“Alien” Foreigners: Hungarians in the 16th-century Grand Duchy of Lithuania

The age of vagabonds

A number of reasons stand behind the tradition of calling the European society of the early modern period “the moving one” or the migrating one.

Hungary of the 16th century was no exception. The country’s people moved to lands in its neighbourhood and further away due to political situation in the Kingdom of Hungary, where the Reformation was spreading and the cultural movement of the Renaissance was under way paving way to closer trade ties with other nations and enabling Hungary to export its military culture. The Grand Duchy of Lithuania, the country famous for its ethnic and cultural diversity, was one of the most attractive destinations for Hungarians who would come there as short-time visitors, but also to work and live. Groups of the so-called “local” foreigners, including Jews, Tatars, Karaims, Armenians and Roma, enjoyed fairly good conditions of living in the GDL where they had arrived a long time ago. The emergence of “foreign” aliens, especially those from Western Europe, was particularly important for the modernisation of the state. Some of them would come together with the ruler’s courtiers, others used to work for the aristocrats in their estates, while some would join the thin ranks of city residents.

The relationship between Lithuanian and Hungarian rulers and their policies was a positive factor encouraging the immigration of Hungarians. Representatives of the Jagiellonian dynasty, well known to Hungarians, ruled Poland and the GDL in the early 16th century. Sigismund I the Old and his daughter Isabella were connected to Hungary through marital ties; while Stephen Báthory, the prince of Transylvania, became the ruler of the Polish and Lithuanian Commonwealth in 1576. The ruling elite required professional artisans and elite warriors for their estates, while the demand for Hungarian wine and other export goods was also on the rise.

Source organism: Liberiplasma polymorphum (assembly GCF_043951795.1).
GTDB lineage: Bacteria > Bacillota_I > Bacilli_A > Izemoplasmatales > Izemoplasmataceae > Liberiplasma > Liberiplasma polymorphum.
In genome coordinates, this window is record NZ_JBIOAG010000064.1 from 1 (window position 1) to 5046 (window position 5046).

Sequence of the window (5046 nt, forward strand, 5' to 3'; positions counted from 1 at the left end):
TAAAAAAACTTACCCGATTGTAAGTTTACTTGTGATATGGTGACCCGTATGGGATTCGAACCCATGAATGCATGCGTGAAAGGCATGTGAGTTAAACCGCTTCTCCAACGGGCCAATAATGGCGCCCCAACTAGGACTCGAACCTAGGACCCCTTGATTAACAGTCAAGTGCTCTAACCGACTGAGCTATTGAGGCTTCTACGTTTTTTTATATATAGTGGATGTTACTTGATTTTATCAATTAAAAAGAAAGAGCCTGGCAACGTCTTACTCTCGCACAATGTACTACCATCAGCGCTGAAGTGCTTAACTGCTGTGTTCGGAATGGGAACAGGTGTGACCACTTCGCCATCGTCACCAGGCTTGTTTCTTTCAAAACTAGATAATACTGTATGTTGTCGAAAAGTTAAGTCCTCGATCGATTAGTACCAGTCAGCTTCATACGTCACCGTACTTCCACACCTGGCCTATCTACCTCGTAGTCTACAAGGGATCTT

The nation of elite warriors

Hungarians, who began arriving in the GDL in the 16th century, constituted a stable minority ranked fifth or sixth in the list of foreign people after Poles, Germans, Italians and Czechs. Representatives of the nobility, such as estate owners or elite warriors, were the most numerous immigrants, followed by skilled artisans and foot soldiers. Some of them used to stay for just a while in Lithuania, but others would move to the country permanently choosing it as their second motherland. There were just a very few of the latter, though, because of the forbidding laws in the GDL. The Statutes of Lithuania barred foreigners from taking up secular and religious offices and from buying land. Some immigrants were smart enough to bypass the regulations by reconfirming their nobility in Lithuania. The Hungarian immigration was dominated by men, and that is a yet another feature of the phenomena. Lithuania, as well as Poland, saw only a handful of women arrive, most of them were the queen’s maidservants.